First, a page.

Pakdel v. San Francisco

Property rights are not second‐​class rights.

April 2, 2021 • Legal Briefs

Planning for their retirement, the Pakdels purchased an interest in a six‐​unit building in San Francisco, which gave them the right occupy to one unit. The Pakdels purchase agreement required all the co‐​owners of the building to convert their individual interests into separately owned condominiums. Not yet ready to move to San Francisco, the Pakdels rented out their unit to a tenant. San Francisco then amended its condo‐​conversion ordinance to require converting owners to offer a lifetime lease to any non‐​owning tenants, in other words the Pakdels’ tenant had to be allowed to rent the unit for the rest of his/​her life. As a result, the Pakdels would, in effect, never be able to live in their anticipated retirement home.

The Pakdels filed suit, arguing that the city’s restrictions violate the Fifth Amendment’s Takings Clause, which prohibits the government from taking private property for public use without just compensation. The Ninth Circuit ruled, however, that because the conditions in San Francisco derive from a legislative ordinance rather than an ad hoc permitting condition, no Fifth Amendment violation occurred. The Pakdels have asked the U.S. Supreme Court to set the Ninth Circuit straight by making clear that the Takings Clause prohibits such permitting conditions whether they come from a legislature or a discretionary permitting process.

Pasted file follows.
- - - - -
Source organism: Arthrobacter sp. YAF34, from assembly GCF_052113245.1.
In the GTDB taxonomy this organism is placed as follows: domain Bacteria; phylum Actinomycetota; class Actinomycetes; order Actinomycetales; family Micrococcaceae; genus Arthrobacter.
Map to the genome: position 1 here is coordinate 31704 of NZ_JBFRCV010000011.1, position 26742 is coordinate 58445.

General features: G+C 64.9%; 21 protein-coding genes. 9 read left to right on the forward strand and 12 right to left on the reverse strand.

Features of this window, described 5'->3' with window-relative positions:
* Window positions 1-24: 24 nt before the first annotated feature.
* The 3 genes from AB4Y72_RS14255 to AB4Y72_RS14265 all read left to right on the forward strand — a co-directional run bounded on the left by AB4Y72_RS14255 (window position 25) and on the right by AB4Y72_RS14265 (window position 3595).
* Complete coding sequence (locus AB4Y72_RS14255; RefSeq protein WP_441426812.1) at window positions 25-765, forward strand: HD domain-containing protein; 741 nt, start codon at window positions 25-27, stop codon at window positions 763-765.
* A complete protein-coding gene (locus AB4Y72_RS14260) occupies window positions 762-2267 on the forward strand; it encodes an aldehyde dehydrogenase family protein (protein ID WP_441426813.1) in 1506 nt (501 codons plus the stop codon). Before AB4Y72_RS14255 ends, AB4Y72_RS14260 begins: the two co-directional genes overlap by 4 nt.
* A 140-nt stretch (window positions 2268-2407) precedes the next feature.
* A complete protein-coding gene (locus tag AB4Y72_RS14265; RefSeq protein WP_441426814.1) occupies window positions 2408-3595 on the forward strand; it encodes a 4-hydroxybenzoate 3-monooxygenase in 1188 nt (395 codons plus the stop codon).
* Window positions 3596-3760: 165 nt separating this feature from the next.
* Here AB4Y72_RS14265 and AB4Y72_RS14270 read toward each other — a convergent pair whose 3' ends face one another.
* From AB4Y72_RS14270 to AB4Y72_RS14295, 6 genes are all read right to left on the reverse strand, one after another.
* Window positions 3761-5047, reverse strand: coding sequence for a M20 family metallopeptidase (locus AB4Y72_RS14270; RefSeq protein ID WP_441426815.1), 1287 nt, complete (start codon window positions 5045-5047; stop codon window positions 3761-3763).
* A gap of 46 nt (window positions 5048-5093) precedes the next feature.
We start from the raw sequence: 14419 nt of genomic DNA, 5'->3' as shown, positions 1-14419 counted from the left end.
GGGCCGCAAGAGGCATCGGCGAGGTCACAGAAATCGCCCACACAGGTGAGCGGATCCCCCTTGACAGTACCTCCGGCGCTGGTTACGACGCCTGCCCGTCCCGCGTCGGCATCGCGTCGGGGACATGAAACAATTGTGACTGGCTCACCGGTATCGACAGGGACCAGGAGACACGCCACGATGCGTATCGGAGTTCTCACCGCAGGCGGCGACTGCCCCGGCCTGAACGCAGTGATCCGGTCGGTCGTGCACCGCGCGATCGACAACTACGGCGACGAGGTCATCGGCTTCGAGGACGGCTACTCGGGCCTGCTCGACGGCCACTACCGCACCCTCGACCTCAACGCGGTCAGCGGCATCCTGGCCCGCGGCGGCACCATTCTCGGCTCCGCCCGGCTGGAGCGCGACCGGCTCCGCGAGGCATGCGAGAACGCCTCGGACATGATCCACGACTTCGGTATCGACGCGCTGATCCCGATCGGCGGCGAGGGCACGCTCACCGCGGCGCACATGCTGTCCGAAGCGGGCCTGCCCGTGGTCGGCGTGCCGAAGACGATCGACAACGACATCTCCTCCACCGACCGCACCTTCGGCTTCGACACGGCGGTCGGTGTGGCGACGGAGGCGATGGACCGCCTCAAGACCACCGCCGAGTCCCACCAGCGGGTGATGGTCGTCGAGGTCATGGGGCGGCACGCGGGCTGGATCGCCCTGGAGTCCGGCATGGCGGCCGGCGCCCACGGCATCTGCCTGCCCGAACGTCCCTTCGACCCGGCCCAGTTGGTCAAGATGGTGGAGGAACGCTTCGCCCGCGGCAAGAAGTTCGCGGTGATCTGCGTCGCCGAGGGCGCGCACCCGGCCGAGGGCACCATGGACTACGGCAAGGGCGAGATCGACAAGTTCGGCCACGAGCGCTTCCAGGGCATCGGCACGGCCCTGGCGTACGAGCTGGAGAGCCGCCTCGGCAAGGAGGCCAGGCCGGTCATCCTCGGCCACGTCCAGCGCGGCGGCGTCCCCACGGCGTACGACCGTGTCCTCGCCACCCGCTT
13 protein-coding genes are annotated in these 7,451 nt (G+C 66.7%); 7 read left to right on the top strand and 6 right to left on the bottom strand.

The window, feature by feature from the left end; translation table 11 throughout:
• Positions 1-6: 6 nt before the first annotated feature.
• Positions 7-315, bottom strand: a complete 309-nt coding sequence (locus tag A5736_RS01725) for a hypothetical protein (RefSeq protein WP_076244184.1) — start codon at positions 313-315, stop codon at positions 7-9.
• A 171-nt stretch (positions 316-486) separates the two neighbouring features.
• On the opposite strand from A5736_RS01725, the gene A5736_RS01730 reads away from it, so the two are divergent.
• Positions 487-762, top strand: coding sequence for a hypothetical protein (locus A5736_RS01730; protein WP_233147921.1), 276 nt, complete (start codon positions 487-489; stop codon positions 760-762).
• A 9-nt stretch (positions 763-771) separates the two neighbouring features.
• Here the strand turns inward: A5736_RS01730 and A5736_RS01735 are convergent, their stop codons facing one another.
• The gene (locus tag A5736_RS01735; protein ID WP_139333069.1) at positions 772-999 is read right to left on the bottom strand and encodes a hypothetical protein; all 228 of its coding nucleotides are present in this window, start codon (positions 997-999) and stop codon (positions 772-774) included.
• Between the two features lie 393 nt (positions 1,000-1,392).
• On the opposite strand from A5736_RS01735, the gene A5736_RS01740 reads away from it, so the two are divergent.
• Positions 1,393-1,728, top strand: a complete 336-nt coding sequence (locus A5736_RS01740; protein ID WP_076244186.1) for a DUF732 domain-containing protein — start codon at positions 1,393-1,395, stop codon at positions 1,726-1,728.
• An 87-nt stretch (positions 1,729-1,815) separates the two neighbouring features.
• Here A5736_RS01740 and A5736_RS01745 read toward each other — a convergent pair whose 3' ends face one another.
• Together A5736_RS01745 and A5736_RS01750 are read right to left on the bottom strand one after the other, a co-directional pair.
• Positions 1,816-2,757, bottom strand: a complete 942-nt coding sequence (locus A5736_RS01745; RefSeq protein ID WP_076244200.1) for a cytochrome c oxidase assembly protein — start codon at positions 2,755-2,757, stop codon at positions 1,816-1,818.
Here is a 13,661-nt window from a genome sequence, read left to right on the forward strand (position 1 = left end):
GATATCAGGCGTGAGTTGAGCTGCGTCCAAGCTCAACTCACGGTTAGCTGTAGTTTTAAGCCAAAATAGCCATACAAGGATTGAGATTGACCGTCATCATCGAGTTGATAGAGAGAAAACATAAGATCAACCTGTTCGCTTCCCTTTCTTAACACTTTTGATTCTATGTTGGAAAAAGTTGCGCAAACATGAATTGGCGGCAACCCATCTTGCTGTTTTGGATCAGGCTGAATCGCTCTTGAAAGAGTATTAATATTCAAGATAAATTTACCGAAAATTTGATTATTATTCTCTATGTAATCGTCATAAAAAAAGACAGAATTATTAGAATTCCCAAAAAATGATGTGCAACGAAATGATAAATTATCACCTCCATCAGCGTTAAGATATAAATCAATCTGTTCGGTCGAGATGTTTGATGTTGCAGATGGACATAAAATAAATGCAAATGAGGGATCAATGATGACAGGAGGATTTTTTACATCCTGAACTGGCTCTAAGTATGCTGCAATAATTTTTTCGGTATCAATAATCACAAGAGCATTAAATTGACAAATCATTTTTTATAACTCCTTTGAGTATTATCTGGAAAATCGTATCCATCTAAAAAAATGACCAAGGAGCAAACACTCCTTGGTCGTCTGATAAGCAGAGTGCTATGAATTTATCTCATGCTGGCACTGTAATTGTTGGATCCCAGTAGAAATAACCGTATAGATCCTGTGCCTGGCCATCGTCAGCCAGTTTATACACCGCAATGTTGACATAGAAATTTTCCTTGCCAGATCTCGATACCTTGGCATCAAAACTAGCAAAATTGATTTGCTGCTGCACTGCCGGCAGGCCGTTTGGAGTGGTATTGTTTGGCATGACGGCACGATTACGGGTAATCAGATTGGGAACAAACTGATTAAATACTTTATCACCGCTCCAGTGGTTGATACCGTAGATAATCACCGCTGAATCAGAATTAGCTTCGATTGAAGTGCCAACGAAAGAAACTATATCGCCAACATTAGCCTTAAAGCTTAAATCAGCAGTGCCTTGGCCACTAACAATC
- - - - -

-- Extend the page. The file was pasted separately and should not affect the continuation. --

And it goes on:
Cato has filed a brief supporting the Pakdels’ petition to the Court. We argue that there is no basis in the Takings Clause for distinguishing between legislative conditions and ad hoc permitting conditions. To the landowner, the effect is the same: the government imposes onerous conditions before allowing them to use their land. Moreover, legislatively imposed conditions are worse because they have broader effects, thus magnifying the unconstitutional harms to property owners. Finally, there is no reason to expect less abuse from the legislature than from permitting officials. Legislatures are prone to being captured by special interests who demand all sort of exactions from and conditions on landowners. Government officials, whether they are legislators or permitting clerks, often see taking property without compensation as a way to get something for nothing. The Supreme Court should take this case to solidify that property rights are not second‐​class rights.

Pakdel v. San Francisco brief cover
About the Authors
Ilya Shapiro

Ilya Shapiro is a vice president of the Cato Institute, director of the Robert A. Levy Center for Constitutional Studies, and publisher of the Cato Supreme Court Review.